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Archive for July, 2007

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Upaya Day 6: I want to run away

Tuesday, July 31st, 2007

I’m not doing this well. Most of my new friends have disappeared. Dawa and Hiumaya were gone for a second day today, Soham left last night for a week, Saro simply vanished, and if it weren’t for Rebecca and Rose (both of whom are generous in putting up with my neurosis) I’d have had no company but my own sour judgments of myself, although there are plenty of new people here. The big shots arrived today. Roshi Joan, the two nuns, and other people I don’t know. I feel overwhelmed by a thousand ways to be wrong. Today Rebecca (one of my four roommates, a woman in her fifties with good sense, my best confidante, who has been here three weeks and has committed to be here three months) and I had our instruction in “Temple Etiquette.” It lasted an hour. Our teacher was a lovely young nun with a beatific smile, who said something really lovely that I can’t now remember, as a way of introducing us to the “form.” I came back in a state of panic and wanted to make a funny poem out of it. I was going to just repeat what I’d heard, and my sense was that any sane person would find it hilarious. But I found myself really trying to repeat it, and the poem ended up being eight pages long, and not funny at all. [read on]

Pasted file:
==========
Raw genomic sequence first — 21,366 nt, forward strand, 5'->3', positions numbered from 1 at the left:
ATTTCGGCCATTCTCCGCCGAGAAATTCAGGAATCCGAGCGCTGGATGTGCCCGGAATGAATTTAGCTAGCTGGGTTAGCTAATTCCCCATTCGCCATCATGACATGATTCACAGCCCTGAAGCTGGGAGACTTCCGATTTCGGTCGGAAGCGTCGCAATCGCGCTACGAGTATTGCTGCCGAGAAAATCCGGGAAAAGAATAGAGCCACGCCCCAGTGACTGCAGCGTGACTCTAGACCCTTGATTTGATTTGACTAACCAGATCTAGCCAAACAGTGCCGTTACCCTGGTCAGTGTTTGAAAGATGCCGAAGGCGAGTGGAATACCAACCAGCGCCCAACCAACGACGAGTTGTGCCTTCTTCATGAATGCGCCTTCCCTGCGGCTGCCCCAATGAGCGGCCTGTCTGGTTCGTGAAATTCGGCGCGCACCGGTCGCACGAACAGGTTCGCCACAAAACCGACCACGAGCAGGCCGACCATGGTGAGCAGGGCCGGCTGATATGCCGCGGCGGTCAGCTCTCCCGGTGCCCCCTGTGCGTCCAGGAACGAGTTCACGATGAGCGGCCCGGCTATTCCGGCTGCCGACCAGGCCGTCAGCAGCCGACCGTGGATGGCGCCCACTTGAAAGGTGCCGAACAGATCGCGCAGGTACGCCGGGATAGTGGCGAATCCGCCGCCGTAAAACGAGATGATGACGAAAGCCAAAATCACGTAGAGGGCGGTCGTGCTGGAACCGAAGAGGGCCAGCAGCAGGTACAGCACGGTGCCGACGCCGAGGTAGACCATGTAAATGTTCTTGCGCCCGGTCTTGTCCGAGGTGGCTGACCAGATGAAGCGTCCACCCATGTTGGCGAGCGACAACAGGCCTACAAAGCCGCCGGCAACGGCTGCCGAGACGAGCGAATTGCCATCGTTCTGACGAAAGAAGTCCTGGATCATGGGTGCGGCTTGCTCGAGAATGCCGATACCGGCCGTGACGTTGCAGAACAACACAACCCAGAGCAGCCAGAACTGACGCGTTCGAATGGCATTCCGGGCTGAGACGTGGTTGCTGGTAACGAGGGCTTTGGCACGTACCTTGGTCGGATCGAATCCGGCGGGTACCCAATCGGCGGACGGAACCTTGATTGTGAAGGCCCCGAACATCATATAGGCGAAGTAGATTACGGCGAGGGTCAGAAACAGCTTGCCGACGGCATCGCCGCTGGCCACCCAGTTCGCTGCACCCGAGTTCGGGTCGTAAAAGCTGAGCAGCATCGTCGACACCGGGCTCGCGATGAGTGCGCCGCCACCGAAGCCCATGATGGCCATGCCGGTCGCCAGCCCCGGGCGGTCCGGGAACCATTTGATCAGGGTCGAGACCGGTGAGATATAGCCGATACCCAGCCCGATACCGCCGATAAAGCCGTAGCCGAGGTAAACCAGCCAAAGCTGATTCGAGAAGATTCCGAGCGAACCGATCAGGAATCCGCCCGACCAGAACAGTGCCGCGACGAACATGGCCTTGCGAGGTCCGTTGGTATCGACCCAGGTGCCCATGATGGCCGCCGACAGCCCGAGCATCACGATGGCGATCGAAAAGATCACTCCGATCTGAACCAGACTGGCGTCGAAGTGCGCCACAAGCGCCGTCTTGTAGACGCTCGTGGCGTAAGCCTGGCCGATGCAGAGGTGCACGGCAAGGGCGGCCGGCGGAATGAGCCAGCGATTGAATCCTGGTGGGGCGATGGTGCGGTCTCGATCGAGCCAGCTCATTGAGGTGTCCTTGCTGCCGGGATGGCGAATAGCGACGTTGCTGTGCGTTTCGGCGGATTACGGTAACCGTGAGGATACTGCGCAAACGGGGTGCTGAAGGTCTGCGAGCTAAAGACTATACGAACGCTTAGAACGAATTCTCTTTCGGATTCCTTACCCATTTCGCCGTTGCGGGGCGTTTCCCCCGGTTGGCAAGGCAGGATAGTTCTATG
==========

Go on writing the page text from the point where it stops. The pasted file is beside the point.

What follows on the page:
Upaya 5th day: cooling off

Monday, July 30th, 2007

OK, it’s my fifth day, and the toilet thing and the vacuuming thing and the dishwashing thing are getting a little tiresome. So far, it’s like Rebecca said: sit, eat, work, rest. The emphasis is on the work. One retreat finished today, and the next begins the day I leave. So maybe, for the next two days, I will get a different sense of what it is to be here. Roshi is here. I haven’t seen her, but they say she’s here. Wednesday, the day before I leave, she’s set to give a dharma talk. At the moment I can’t see how being here is any different from being a laborer at a fancy summer camp for rich adults. There are moments when my neurosis links with someone else’s neurosis and we have interesting developments. [read on]

The purpose of all this

Sunday, July 29th, 2007